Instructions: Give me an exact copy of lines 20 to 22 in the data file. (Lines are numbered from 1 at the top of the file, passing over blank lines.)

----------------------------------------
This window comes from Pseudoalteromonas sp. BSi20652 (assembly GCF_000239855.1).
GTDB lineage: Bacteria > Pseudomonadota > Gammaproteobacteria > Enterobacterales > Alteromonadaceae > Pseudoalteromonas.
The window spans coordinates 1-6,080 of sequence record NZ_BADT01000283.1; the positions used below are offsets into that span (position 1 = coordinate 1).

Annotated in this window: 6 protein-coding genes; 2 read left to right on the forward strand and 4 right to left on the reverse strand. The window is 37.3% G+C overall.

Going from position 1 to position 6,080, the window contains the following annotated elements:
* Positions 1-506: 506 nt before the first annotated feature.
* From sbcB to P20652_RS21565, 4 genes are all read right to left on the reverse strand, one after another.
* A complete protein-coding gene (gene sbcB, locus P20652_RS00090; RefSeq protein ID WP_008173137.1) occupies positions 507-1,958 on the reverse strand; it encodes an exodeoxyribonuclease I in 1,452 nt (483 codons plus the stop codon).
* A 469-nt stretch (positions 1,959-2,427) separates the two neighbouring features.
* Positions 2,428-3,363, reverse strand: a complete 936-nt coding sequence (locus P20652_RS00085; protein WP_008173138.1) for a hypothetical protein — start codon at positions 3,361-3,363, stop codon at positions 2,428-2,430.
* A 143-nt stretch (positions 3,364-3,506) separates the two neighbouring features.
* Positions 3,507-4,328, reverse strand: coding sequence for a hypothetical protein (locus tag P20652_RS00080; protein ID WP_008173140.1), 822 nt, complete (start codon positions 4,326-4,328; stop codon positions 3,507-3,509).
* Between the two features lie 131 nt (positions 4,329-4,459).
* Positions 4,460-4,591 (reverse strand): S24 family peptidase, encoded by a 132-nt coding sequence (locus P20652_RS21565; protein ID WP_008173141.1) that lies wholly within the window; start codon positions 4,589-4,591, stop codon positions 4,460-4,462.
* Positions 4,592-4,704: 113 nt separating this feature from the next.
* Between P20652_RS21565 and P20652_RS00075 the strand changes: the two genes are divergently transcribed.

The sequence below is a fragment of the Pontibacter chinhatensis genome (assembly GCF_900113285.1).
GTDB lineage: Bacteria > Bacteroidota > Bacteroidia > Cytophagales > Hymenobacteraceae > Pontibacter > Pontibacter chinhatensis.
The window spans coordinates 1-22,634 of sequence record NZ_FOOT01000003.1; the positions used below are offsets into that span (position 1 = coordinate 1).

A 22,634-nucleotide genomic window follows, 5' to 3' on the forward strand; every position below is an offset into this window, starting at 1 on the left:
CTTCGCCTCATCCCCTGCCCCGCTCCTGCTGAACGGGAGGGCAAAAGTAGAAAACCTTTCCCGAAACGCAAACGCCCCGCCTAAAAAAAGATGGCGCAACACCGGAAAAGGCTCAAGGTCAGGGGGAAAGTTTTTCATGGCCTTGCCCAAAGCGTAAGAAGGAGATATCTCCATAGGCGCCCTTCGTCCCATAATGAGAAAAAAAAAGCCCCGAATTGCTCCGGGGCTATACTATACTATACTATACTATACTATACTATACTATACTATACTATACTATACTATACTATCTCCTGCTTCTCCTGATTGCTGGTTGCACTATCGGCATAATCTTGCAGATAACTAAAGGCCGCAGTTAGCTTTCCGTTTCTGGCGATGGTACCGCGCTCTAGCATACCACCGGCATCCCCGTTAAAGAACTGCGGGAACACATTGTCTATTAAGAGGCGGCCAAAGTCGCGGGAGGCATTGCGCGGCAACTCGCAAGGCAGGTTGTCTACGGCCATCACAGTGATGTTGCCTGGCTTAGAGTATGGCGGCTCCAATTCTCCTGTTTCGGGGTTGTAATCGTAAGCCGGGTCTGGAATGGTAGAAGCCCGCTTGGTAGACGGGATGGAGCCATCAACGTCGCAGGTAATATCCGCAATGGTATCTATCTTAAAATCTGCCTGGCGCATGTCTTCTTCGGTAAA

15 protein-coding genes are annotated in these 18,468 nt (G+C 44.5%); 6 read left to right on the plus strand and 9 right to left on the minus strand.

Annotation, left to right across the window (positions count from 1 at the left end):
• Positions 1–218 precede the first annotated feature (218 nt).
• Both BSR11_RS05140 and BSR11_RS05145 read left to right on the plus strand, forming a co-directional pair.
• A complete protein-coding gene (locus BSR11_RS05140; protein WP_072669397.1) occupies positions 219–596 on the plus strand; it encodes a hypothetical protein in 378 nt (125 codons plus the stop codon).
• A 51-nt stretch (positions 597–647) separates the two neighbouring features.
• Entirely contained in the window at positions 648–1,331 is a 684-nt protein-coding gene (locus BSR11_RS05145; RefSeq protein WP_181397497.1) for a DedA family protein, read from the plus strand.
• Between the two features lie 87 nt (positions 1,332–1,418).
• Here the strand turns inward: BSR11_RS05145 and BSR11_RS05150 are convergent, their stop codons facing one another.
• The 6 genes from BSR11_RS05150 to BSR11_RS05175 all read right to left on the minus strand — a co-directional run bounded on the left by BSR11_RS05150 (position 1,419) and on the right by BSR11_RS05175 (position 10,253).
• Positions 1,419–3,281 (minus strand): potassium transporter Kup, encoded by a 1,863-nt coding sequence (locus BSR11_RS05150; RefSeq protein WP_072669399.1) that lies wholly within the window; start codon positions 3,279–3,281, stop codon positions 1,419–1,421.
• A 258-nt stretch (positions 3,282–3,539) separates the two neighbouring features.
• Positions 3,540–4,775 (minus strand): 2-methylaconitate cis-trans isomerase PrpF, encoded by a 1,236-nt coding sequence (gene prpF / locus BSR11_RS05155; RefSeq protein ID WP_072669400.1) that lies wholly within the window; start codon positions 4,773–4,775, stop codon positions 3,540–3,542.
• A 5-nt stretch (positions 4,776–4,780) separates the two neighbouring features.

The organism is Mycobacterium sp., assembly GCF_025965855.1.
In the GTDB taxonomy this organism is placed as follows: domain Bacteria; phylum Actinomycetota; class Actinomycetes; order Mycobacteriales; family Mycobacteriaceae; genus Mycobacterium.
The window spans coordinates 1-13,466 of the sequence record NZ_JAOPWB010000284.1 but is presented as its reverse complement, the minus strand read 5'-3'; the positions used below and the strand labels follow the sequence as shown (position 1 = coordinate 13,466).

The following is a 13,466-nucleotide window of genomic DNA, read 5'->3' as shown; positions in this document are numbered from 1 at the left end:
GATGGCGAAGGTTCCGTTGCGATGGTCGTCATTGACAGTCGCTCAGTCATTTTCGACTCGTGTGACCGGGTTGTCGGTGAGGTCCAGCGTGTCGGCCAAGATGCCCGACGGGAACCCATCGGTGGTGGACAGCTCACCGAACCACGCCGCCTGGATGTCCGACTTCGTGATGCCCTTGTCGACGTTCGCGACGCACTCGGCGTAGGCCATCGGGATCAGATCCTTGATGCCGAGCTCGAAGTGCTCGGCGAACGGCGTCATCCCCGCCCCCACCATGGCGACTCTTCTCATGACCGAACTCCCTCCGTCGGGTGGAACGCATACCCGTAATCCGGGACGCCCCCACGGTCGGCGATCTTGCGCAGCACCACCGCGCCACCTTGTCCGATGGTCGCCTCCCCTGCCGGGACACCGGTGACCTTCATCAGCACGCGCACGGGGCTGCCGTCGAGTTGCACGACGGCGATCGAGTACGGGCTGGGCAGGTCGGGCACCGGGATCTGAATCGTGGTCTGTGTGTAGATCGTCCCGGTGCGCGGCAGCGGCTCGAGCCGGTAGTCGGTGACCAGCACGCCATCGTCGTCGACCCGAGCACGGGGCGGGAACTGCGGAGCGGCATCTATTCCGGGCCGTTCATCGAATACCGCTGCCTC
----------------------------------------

A 22,634-nucleotide genomic window follows, 5' to 3' on the forward strand; every position below is an offset into this window, starting at 1 on the left:
CTTCGCCTCATCCCCTGCCCCGCTCCTGCTGAACGGGAGGGCAAAAGTAGAAAACCTTTCCCGAAACGCAAACGCCCCGCCTAAAAAAAGATGGCGCAACACCGGAAAAGGCTCAAGGTCAGGGGGAAAGTTTTTCATGGCCTTGCCCAAAGCGTAAGAAGGAGATATCTCCATAGGCGCCCTTCGTCCCATAATGAGAAAAAAAAAGCCCCGAATTGCTCCGGGGCTATACTATACTATACTATACTATACTATACTATACTATACTATACTATACTATACTATACTATCTCCTGCTTCTCCTGATTGCTGGTTGCACTATCGGCATAATCTTGCAGATAACTAAAGGCCGCAGTTAGCTTTCCGTTTCTGGCGATGGTACCGCGCTCTAGCATACCACCGGCATCCCCGTTAAAGAACTGCGGGAACACATTGTCTATTAAGAGGCGGCCAAAGTCGCGGGAGGCATTGCGCGGCAACTCGCAAGGCAGGTTGTCTACGGCCATCACAGTGATGTTGCCTGGCTTAGAGTATGGCGGCTCCAATTCTCCTGTTTCGGGGTTGTAATCGTAAGCCGGGTCTGGAATGGTAGAAGCCCGCTTGGTAGACGGGATGGAGCCATCAACGTCGCAGGTAATATCCGCAATGGTATCTATCTTAAAATCTGCCTGGCGCATGTCTTCTTCGGTAAA

15 protein-coding genes are annotated in these 18,468 nt (G+C 44.5%); 6 read left to right on the plus strand and 9 right to left on the minus strand.